According to this description of the English phonotactics, the schwa /ə/ doesn't occur in stressed syllables. But Cambridge Dictionary Onlines, Oxford Advanced Learner's Dictionary and Longman Pronunciation Dictionary say otherwise: the word "because" has been variously transcribed as /bɪˈkəz/ or /bəˈkəz/. So in which source should I believe? Or is there any error in transcription going on here? Or is "because" the only exception? And are there others?
I think the source of your confusion is that different people use different sets of symbols to represent the same pronunciations in English. Phonemic notation for English is fairly standardized, but it isn't absolutely uniform: for example, another area of variance is the notation of syllabic resonants (do we write the last syllables of button chasm bottle butter as /n̩ m̩ l̩ r̩/ or /ən əm əl ər/, or perhaps even /ᵊn ᵊm ᵊl ᵊr/?) and the notation of the "r" consonant sound (do we go with the simpler /r/ or the possibly more phonetically accurate /ɹ/?). In general, the difference between these is completely meaningless. Check the pronunciation guide of whatever resource you are using to learn what phonemic value some particular symbol represents.
When the schwa symbol <ə> is used in a stressed syllable, it almost certainly represents the STRUT vowel, even though this is standardly represented by /ʌ/. The "stressed schwa" notation for this vowel is probably most common in ad-hoc dictionary phonemic notation systems (I'd guess because it is more familiar to the general public than <ʌ>). Usually, notation systems that represent STRUT with <ə> will also represent NURSE with <ər>, <əɹ>, or <ɚ> (instead of <ɜr>, <ɜɹ>, or <ɝ>). It might not be entirely phonetically accurate, but neither is [ʌ] for many speakers (who may have a phonetic value more like [ɐ] or even [ə] instead).
This notation is possible without much, if any, ambiguity because schwa and STRUT are minimally contrastive at best, and actually in complementary distribution for many speakers. (See Accents of English by John C. Wells (who is also the author of the Longman Pronunciation Dictionary) for a description of this.)
The use of this notation in the Merriam-Webster dictionary was discussed at the following usingenglish.com forum thread: ə(unstressed) vs ʌ(stressed). The dictionaries you list evidently follow the same practice.
However, an earlier part of the Wikipedia article you referred to ("Vowels") defines the STRUT vowel as /ʌ/.
So the two sources simply use different definitions. The statement in the Wikipedia article is true, given the notation used there: it isn't true for all possible, or even for all existing phonetic notation systems used to transcribe English.
Note: I may be biased towards identifying /ə/ with /ʌ/ here because I do speak a dialect where "because" and "was" rhyme with "buzz," and "what" rhymes with "cut."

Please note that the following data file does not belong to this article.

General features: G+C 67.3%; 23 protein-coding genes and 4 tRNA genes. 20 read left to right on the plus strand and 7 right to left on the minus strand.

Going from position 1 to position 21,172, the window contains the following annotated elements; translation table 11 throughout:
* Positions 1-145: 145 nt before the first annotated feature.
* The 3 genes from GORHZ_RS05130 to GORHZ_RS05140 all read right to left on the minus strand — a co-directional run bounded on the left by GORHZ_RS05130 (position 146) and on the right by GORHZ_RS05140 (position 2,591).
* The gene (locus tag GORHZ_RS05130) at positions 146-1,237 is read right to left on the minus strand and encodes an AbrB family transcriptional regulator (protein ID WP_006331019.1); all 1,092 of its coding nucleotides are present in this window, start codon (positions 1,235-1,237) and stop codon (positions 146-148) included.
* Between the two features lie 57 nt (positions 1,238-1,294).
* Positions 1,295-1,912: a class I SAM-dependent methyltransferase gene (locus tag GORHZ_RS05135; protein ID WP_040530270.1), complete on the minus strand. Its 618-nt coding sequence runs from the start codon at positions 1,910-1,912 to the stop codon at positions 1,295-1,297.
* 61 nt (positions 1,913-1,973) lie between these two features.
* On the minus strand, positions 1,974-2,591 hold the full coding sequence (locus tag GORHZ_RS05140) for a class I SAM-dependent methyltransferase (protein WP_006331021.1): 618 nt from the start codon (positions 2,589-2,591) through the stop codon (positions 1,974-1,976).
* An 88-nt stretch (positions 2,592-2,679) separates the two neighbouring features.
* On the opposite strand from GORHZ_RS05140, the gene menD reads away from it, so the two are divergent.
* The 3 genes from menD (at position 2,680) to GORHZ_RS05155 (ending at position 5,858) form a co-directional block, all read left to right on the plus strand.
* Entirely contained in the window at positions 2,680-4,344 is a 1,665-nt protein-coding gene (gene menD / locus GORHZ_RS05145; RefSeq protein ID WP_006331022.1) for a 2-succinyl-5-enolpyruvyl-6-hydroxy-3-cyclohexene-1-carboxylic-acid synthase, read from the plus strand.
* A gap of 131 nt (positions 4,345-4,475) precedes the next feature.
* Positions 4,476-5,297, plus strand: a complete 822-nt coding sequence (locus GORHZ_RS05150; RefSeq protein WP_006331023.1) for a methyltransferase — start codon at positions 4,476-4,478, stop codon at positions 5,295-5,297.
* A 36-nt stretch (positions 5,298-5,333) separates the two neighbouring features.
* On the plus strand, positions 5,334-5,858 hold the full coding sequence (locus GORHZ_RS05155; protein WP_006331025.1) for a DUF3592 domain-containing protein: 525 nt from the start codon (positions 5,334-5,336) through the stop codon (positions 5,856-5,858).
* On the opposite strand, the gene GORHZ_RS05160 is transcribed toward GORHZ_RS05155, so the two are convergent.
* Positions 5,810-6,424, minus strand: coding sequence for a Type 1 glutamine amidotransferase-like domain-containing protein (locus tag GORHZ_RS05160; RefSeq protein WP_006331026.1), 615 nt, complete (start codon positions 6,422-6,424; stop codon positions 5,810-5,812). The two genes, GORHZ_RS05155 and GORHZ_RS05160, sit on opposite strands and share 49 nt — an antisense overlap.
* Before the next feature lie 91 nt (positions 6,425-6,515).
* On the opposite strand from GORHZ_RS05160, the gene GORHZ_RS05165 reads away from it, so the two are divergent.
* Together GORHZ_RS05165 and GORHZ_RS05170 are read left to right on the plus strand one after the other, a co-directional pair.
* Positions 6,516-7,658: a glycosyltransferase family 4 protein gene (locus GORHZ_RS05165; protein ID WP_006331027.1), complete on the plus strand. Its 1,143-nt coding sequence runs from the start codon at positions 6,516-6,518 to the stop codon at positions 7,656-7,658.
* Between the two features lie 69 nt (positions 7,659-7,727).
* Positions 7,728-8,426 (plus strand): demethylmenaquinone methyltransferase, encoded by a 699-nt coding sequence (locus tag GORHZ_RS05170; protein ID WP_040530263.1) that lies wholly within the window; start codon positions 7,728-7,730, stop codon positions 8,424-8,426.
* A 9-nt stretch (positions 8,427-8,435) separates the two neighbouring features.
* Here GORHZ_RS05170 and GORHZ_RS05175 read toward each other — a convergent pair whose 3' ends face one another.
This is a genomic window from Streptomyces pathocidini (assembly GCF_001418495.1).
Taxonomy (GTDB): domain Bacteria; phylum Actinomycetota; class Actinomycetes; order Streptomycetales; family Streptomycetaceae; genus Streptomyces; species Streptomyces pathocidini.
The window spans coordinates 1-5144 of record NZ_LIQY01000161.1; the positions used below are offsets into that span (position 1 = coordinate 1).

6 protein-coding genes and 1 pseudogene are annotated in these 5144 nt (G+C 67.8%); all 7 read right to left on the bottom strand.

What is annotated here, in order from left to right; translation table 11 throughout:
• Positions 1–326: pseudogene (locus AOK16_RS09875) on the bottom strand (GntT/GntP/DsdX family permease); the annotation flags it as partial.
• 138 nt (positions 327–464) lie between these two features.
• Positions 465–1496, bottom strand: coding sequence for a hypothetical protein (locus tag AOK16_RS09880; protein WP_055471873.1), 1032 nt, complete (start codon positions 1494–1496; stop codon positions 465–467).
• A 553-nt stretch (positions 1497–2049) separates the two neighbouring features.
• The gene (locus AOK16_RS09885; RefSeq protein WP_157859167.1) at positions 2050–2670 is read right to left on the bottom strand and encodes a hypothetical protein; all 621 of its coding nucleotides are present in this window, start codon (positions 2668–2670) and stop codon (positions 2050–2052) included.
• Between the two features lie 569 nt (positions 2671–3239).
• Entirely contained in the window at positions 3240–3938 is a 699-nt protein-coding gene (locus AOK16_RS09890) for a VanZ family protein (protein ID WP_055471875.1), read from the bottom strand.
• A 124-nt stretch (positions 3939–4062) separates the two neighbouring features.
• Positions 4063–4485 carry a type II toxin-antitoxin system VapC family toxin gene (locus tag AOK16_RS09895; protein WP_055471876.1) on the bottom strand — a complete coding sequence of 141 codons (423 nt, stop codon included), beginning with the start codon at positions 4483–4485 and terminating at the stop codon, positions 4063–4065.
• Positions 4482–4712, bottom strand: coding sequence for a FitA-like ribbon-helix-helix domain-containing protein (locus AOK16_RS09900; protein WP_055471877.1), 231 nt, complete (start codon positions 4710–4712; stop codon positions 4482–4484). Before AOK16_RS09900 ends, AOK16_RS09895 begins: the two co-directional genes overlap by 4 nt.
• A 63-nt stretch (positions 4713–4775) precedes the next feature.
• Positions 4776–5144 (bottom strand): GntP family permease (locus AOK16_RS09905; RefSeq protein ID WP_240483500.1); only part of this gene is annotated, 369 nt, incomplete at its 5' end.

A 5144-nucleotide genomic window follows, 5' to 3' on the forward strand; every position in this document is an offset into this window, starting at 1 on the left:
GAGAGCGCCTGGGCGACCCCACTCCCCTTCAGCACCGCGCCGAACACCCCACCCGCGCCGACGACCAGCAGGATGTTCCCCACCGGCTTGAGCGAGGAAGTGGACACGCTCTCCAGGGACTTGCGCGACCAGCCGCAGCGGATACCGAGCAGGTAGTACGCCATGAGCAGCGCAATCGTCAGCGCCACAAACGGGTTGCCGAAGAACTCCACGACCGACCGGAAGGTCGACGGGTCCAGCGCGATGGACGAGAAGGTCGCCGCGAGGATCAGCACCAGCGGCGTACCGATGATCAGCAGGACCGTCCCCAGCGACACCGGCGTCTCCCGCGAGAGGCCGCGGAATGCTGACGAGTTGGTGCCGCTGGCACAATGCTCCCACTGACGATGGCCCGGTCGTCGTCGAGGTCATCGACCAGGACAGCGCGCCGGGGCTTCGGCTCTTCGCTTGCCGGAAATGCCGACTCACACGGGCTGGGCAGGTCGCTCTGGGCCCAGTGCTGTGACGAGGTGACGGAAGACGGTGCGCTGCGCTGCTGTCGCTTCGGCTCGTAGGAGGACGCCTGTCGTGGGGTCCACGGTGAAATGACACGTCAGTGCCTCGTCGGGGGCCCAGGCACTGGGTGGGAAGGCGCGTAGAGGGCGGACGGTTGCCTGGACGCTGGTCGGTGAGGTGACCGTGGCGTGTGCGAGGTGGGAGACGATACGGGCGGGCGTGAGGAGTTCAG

Peter Shor's explanation that it represents an unstressed weak form is also possible. It seems particularly likely for the Cambridge online dictionary; the evidence for it is that STRUT is usually represented by the symbol <ʌ> (I can't find any (other) word where /ə/ represents STRUT) , and for "but," they distinguish "strong /bʌt/ weak /bət/." The transcription in general doesn't always seem to be consistent; in the UK dictionary, "muzzle" is transcribed as /ˈmʌz.l̩/ but "guzzle" is transcribed as /ˈɡʌz.əl/.
In the pronunciation /bəˈkəz/, neither of the syllables is truly stressed.
There are several function words in English which have weak forms and strong forms, depending on whether the word is stressed in the sentence. For example, the words but, just, could, should are pronounced with /ʌ/, /ʊ/ when they are stressed, and /ə/ when they are unstressed, which is usually the case.
I believe that the pronunciation /bəˈkəz/ is a weak form. We can have a schwa in both syllables of /bəˈkəz/ because in the weak form, neither vowel receives much stress.
In fact, I have the weak form /bɪkəz/ for because, which I use when neither syllable receives stress. For example, if I was saying "because John is ..." in informal speech, I would probably use /bɪkəz/. On the other hand, if I was saying "because of the ...", I would definitely use /bɪˈkɔz/, simply /bɪkəz/ English doesn't like long strings of unstressed syllables. For me, the /ə/ and /ʌ/ are vowels with different qualities, and I don't believe I ever say /bɪˈkʌz/, with or without stess on the /ʌ/.
Why do the dictionaries put a stress mark on the second syllable in this pronunciation? You'll have to ask them, but I assume they have a rule that two-syllable words need stress marks. Why don't they mark it as a weak form, the way they do for but? You'll have to ask them that, too.
Other exceptions would have to be two-syllable function words with weak forms. I can't think of any off-hand, but there probably are some.
In my opinion, and I think also in the opinion of many other American linguists, there is no stressed sound [ə] in standard American English. This sound occurs only as a result of the phonological process of vowel reduction in certain unstressed syllables: non-high lax unstressed vowels become schwa.
There is no phoneme schwa in English, so the notation /ə/, taking the slashes to signify phonemic forms, is not interpretable for English. It doesn't make sense.
However, even among American linguists, there is probably considerable disagreement with what I have just said, and there seem to be some very different ideas about schwa, notation, and phonemics in general in the uk, so I'm afraid you can't count on what I have said to be helpful as a guide to understand what people say or write about schwa. Sorry.